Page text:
Claiming Rental Losses
As was written here once before that a person who owns a rental property has the possibility of claiming rental losses, with a few restrictions. One restriction is that generally speaking rental activities is a passive activity, and under the federal tax code any losses realized is a passive activity could only be claimed against passive income, which is not wages and/or net business income, because from these income sources a person is actively (through blood, sweat, and tears) pursing and/or earning income from such sources. However, the federal tax code does allow a certain amount (up to $25,000, subject to income limitations). One exception on these passive losses restrictions is that, if the rental owner is a “real estate professional”. Furthermore, one of the several requirements for one to be hold out as a “real estate professional” is to perform real estate services/activities for at least 750 hours per year (which is about at least 2 hours per day), but the issue in most cases is a matter of proof.
One recent case has just been handed down by the Federal Tax Court on such a case on the issue of whether a person did establish this 750 hour requirement, as a real estate professional (Nicholas S. Farris & Kirstin B. Farris v. Commissioner of Internal Revenue, September 8, 2015), the taxpayers owned two rentals in Oklahoma, and according to the records produced by the taxpayers showed that they were involved in at least 800 hours on the administration/management on the two rentals (a subsequent log that as produced reflected over 1,200 hours on the administration/management on the two rentals). However, the Tax Court’s problem with the submitted logs by the taxpayers was that:
The . . . logs, however, lack proper substantiation by contemporaneous verification or other reasonable means. The temporary regulations provide that hours of participation may be established by “[c]ontemporaneous daily time reports, logs, or similar documents”. But participation can also be established by other reasonable means, such as “appointment books, calendars, or narrative summaries” that identify the services performed and “the approximate number of hours spent performing such services”. . . , we are not required to accept postevent “ballpark guesstimates”, nor are we bound to accept the unverified testimony of taxpayers in the absence of adequate documentation. Petitioner[s] did not keep a contemporaneous log of the hours that [they] devoted to [the] rental real estate activit[ies]. Petitioner[s] did refer to contemporaneous “notes” . . . used to create the logs, but those notes were not provided to the Court. The logs were created in 2012, apparently in connection with the examination of [the] 2010 return[ the tax year in question]. Furthermore, we are unable to identify with any degree of certainty which entries on the logs are attributable to [the] petitioner[s].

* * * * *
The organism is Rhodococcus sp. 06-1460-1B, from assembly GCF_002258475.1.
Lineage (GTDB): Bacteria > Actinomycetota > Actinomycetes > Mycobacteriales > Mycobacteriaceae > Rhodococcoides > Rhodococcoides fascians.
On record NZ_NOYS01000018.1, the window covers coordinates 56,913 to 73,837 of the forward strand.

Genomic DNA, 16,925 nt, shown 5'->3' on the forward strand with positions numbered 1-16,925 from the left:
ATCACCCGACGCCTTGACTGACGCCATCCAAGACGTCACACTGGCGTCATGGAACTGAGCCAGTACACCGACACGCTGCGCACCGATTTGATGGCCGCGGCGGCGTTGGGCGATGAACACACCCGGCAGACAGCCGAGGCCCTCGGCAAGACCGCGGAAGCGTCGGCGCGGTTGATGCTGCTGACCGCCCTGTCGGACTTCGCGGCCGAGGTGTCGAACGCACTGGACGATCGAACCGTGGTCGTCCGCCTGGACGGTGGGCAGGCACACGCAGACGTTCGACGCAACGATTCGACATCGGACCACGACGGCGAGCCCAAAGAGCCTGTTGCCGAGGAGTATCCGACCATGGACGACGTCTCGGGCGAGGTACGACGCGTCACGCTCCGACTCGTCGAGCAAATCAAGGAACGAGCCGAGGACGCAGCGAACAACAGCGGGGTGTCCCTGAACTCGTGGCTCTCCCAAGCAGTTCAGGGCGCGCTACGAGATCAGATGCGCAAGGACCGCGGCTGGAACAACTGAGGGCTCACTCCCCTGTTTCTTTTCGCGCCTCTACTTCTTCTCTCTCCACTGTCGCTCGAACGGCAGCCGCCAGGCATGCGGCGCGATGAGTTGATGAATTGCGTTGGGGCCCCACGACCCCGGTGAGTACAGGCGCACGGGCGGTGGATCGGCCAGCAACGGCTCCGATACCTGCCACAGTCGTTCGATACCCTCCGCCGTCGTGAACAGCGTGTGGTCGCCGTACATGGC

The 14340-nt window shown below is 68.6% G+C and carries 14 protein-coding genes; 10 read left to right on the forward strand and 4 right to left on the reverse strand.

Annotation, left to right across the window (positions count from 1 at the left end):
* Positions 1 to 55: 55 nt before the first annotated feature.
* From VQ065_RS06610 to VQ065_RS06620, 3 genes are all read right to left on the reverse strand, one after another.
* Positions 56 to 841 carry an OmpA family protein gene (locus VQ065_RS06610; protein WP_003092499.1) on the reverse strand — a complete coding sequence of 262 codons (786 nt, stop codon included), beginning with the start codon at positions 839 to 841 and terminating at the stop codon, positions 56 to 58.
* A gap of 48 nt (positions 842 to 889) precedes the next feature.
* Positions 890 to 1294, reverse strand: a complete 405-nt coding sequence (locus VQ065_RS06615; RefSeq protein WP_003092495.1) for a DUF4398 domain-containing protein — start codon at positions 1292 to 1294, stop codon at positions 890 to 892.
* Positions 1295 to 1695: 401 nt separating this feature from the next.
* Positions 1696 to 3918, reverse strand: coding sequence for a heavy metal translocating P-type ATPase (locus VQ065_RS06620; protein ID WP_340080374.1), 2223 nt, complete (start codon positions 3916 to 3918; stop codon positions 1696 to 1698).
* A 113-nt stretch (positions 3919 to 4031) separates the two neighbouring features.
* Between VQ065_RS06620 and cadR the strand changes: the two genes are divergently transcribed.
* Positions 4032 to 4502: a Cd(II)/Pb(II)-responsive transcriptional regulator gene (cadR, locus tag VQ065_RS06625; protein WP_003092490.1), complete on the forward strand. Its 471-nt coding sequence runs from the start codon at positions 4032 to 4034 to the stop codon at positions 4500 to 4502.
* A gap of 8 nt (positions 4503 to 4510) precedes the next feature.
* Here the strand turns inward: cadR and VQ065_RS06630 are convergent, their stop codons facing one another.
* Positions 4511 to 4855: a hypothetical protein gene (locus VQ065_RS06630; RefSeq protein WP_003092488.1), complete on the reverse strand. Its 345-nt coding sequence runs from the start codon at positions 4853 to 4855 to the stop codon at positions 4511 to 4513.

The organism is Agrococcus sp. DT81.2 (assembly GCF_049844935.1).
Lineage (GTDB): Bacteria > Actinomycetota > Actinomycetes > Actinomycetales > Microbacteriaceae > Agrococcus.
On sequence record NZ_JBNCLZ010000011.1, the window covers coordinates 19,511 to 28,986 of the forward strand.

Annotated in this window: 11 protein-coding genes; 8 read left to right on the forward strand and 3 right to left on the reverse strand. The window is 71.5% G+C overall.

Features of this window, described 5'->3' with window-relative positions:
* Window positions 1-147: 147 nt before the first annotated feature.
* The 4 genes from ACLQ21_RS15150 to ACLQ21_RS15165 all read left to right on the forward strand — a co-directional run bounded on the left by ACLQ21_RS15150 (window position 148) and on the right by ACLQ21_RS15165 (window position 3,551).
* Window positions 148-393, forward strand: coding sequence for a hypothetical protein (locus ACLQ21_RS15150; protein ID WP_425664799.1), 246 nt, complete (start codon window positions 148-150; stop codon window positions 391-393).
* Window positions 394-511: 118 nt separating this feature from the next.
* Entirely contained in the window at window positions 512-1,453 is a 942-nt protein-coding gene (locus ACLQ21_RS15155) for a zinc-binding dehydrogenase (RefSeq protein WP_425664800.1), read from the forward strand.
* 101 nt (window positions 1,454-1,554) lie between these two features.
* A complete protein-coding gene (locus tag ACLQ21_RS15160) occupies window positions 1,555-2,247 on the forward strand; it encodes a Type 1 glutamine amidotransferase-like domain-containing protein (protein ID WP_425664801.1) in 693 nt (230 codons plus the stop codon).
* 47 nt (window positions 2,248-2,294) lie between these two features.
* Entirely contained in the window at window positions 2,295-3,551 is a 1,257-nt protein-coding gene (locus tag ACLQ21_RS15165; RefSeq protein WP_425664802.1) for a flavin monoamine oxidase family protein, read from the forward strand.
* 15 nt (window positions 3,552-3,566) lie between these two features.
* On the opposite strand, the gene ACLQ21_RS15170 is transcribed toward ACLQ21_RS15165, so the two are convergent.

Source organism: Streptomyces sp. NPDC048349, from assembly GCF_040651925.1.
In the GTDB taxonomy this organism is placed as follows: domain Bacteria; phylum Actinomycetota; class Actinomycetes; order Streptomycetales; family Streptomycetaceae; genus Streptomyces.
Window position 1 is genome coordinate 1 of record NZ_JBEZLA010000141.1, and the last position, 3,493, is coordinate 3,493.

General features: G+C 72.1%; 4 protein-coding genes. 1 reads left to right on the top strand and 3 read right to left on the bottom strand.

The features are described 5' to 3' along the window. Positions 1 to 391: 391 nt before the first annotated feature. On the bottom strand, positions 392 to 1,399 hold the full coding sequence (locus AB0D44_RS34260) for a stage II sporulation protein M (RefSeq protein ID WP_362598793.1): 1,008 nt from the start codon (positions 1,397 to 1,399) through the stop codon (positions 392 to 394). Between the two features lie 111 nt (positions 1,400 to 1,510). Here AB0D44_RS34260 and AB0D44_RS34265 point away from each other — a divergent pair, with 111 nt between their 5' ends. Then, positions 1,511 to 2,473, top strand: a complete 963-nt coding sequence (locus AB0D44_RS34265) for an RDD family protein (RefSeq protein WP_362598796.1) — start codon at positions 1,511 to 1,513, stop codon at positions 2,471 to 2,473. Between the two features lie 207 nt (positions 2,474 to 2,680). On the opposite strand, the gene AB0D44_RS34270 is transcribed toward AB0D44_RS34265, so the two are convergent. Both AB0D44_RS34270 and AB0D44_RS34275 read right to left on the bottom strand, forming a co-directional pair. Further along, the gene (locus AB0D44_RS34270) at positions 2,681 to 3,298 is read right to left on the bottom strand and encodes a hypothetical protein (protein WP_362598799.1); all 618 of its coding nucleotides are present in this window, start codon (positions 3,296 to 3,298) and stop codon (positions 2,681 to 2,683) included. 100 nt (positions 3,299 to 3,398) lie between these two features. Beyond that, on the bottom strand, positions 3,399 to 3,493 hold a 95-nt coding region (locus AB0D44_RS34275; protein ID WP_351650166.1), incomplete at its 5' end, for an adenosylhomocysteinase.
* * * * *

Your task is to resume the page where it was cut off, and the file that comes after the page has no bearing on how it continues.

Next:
So the less on this Federal Tax Court case is that is someone wants be hold out as a real estate professional, and thusly would able to claim the full lot of his/her rental losses, then be sure to have a contemporaneous record that could be verified through other documents (e.g. invoice purchases and installation on major items on the rentals, appointment books with prospective tenants, etc.) to reflect a person did spend at least 750 hours on the administration/management of his/her rentals.
So, if you own a few (or even several rentals), and you fundamentally believe that you have spent at least 750 hours on the administration/management on your rentals, but have difficulty in establishing such proof (especially if you are under a tax audit), please let us know at firstname.lastname@example.org, and we would be more than happy to either reconstruct, as much as possible such a contemporaneous record, and/or even to design such a system where you would have a contemporaneous record of the hours that spent on the administration/management of your rentals.